In Fragmented Identities of Nigeria: Sociopolitical and Economic Crises, edited by John Ayotunde Isola Bewaji and Rotimi Omosulu, readers are offered essays which explore the historiogenesis and ontological struggles of Nigeria as a geographical expression and a political experiment. The transdisciplinary contributions in this book analyze Nigeria as a microcosm of global African identity crises to address the deep-rooted conflicts within multi-ethnic, multi-linguistic, multi-religious, and multicultural societies.
By studying Nigeria as a country manufactured for the interests of colonial forces and ingrained with feudal hegemonic agendas of global powers working against the emancipation of African people, Fragmented Identities of Nigeria examines the history, evolution, and consequences of Nigeria’s sociopolitical and economic crises. The contributors make suggestions for pulling Nigeria from the brink of an identity implosion which was generated by years of misgovernance by leaders without vision or understanding of what is at stake in global black history. Throughout, the collection argues that it is time for Nigeria to reassess, renegotiate, and reimagine Nigeria’s future, whether it be through finding an amicable way the different ethnicities can continue to co-exist as federating or confederating units, or to dissolve the country which was created for economic exploitation by the United Kingdom.
John Ayotunde(Tunde) Isola Bewaji is a member of CODESRIA College of PhD Mentors in Africa and senior research associate at the University of Johannesburg.
Rotimi Omosulu is lecturer in philosophy in the Department of Language, Linguistics, and Philosophy at the University of the West Indies.
John Ayotunde (Tunde) Isola Bewaji
Chapter One: The Regime of Mental Magnitude and Identity Fragmentation of Nigeria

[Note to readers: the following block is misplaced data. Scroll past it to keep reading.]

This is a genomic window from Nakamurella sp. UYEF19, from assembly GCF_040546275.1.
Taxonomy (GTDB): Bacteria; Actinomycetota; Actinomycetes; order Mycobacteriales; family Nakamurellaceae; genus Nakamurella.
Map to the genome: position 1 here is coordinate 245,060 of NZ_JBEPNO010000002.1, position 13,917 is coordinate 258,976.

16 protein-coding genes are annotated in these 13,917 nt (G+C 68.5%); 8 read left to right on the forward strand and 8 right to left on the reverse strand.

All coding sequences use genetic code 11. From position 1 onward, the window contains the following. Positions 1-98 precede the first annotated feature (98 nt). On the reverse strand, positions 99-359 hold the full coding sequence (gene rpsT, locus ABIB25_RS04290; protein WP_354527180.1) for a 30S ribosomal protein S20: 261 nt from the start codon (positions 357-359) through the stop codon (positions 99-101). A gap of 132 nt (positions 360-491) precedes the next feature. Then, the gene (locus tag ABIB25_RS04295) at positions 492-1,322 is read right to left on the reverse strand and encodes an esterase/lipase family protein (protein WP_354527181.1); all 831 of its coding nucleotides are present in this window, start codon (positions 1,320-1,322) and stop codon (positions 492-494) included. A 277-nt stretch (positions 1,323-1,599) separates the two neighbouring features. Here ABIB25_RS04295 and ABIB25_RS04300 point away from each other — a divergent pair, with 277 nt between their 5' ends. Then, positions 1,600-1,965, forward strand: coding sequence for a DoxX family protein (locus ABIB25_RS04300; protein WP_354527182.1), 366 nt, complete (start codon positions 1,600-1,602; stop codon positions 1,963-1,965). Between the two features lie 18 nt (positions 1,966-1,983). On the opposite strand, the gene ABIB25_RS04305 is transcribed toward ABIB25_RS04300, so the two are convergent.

Chapter Two: Religious Nationalism and Politics of Identity in Contemporary Nigeria
Michael Onyebuchi Eze
Chapter Three: Demystifying Identity Crises in Nigeria
Chapter Four: Ethnicity and English as a ‘Neutral’ Language in Nigeria’s Multilingual Space
Bolanle O. Sogunro
Chapter Five: Linguistic Practices as Possible Precursors of Identity Endangerment
Samson Olusola Olatunji
Chapter Six: Language and Identity Crisis in Frantz Fanon’s Philosophy of Double Consciousness
Kenneth U. Abudu and Augustine E. Iyare
Chapter Seven: Ethnic Nationalities, Religious Fundamentalism, and Federalism in Nigeria
Olugbemiga Samuel Afolabi and Modesola Vic Omotuyi
Chapter Eight: Festivals and Dance as Catalysts for Ethno-Cultural Integration and Identity
Chapter Nine: Colonial Urban Centers, Economic Security, Identity Bonding, and the Emergence of Ethnic Associations in Nigeria: 1920 to 1960
Nkemjika Chimee Ihediwa and Alozie Bright Chiazam
Chapter Ten: Traditional and Contemporary Ethnic Dispositions to Women and Leadership in Yoruba Films
Chapter Eleven: The Archetypal Grandfather and Intergenerational Influence in Soyinka’s Bio-Narratives: Strictures for Nigeria’s Identity Related Issues
Chapter Twelve: A Justification for Indigenous Epistemology
Ademola Lukman Lawal
Chapter Thirteen: Indigenous Vocations as Hereditary Identity Sites in Southwester Nigeria
Tajudeen Adewumi Adebisi
Chapter Fourteen: Ethnicity and Electoral Contest: Presidential Elections in Nigeria (1999-2011)
Chibuzor Ayodele Nwaodike, Aaron Ola Ogundiwin, and Michael Abiodun Oni
Chapter Fifteen: Modes of Interpretation in African Religions: A Yoruba Perspective on Nigeria’s Fragmented Identity Crises
"This is a fascinating text on a flawed country, Nigeria, a name created by a stranger, to capture the anomalies of artificiality. The collection is engaging, rich, and demonstrative of the range of scholarship on the identity of an embattled country."
"Fragmented Identities of Nigeria offers carefully selected essays that engage a diversity of topics on the perennial question of Nigeria's identity crisis, traceable to a nepotistic culture of entitlement; they speak to a warped sense of belonging and alienation, all of which have pitched the different segments of the country's ethnic nationalities against one another in a tense atmosphere of cut-throat, zero-sum competition that have persistently undermined national cohesion. They are timely essays that speak to an equally urgent conundrum of nationhood in postcolonial Nigeria."